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In the CNS, the amino acid glutamate is released from synaptic terminals and acts on postsynaptic ionotropic
 

Summary: In the CNS, the amino acid glutamate is released from
synaptic terminals and acts on postsynaptic ionotropic
glutamate receptors (iGluRs) to mediate fast excita
tory synaptic transmission. Glutamate can also act on
metabotropic glutamate receptors (mGluRs) and exert
a variety of modulatory effects through their coupling
to G proteins and the subsequent recruitment of second
messenger systems. According to the most simplistic
view, these two families of glutamate receptors have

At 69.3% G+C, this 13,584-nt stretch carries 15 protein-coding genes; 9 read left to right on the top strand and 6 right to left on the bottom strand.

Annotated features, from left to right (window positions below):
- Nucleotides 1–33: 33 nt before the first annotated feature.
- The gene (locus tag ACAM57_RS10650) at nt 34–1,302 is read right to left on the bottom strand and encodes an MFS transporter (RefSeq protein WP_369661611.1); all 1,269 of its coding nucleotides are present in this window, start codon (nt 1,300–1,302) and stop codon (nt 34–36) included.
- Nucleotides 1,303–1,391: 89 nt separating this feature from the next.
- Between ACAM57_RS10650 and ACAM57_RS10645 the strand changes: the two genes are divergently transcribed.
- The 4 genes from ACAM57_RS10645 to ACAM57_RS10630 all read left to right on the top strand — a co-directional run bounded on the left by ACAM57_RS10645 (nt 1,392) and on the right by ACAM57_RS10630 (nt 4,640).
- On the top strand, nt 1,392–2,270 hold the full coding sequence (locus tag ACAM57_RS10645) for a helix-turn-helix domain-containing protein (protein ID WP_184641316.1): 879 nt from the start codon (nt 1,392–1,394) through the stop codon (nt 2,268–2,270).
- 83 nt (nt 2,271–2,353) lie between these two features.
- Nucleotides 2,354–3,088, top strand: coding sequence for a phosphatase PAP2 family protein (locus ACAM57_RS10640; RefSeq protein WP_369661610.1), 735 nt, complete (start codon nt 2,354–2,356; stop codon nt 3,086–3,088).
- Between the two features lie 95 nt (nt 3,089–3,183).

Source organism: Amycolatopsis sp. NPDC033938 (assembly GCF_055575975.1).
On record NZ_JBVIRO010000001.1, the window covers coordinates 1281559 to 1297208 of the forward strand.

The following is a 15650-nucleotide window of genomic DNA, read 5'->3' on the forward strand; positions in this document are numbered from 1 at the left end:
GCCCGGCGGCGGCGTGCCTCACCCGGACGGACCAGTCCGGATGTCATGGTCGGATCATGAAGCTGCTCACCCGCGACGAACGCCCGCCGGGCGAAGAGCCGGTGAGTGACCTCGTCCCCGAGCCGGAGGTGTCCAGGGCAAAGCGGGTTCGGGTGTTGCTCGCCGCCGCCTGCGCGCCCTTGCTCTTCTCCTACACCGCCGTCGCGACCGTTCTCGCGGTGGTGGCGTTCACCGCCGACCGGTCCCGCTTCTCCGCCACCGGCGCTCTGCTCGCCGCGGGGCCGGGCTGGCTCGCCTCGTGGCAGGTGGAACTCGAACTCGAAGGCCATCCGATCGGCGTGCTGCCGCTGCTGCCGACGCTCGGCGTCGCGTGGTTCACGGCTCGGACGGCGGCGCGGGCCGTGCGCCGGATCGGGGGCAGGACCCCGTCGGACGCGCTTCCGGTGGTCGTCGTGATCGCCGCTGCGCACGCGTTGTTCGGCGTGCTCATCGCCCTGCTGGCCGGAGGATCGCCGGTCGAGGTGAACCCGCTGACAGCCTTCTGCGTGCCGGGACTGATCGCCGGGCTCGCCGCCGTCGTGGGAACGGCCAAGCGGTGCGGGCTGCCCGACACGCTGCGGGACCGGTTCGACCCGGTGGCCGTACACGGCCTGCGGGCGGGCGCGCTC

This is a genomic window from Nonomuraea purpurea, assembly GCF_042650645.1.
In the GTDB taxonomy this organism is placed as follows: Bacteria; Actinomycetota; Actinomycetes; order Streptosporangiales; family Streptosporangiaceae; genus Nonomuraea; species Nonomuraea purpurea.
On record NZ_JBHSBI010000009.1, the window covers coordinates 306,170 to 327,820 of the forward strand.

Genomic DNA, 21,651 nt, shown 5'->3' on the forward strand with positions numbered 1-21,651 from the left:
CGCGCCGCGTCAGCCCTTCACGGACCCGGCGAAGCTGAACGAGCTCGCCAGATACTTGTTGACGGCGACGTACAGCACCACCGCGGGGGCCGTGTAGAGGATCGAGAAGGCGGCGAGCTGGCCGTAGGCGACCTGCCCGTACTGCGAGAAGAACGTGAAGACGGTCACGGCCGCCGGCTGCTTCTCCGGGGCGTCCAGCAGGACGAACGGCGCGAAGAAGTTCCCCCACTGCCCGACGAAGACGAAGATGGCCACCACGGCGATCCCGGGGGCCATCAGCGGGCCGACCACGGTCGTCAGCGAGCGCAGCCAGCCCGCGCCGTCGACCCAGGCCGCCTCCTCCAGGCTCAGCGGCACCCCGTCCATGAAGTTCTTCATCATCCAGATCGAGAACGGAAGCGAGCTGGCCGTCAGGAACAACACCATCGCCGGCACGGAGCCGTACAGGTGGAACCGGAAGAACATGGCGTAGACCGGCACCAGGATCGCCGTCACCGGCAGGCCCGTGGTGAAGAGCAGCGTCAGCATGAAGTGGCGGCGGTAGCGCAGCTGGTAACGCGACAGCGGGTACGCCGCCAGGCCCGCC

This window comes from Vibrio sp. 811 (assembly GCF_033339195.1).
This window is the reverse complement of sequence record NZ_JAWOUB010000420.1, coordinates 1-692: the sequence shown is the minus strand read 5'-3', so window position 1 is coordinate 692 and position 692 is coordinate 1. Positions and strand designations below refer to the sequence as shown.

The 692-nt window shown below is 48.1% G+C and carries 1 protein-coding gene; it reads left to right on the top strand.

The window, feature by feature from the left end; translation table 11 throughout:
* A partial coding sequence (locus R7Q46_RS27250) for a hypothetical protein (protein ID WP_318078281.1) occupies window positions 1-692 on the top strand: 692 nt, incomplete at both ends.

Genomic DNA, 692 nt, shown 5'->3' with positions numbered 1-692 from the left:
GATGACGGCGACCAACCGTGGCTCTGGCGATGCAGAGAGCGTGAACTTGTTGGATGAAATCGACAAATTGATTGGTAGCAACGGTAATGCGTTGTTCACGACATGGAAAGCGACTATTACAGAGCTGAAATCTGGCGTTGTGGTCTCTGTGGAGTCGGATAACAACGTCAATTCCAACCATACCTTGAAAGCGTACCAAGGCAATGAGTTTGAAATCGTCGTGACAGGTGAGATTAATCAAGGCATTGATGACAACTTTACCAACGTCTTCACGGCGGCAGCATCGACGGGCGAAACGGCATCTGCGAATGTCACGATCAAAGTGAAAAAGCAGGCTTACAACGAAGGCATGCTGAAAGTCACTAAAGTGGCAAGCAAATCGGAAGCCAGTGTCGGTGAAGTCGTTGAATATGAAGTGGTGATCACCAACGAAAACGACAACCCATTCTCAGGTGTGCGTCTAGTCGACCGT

distinct roles in neuronal activity: direct and fast infor
mation transfer is mediated by postsynaptic iGluRs,
whereas mGluRs either tune neuronal excitability at the
postsynaptic level or control neurotransmitter release.
However, it is now clear that the situation is not this
simple and that both iGluRs and mGluRs can act presy
naptically. Although presynaptic GluRs probably control
the strength of synaptic transmission by altering the like
lihood that synaptic vesicles will be released in response
to an incoming action potential (BOX 1), the cellular and
molecular elements that are involved in the activity of

  

Source: Alford, Simon - Department of Biological Sciences, University of Illinois at Chicago

 

Collections: Biology and Medicine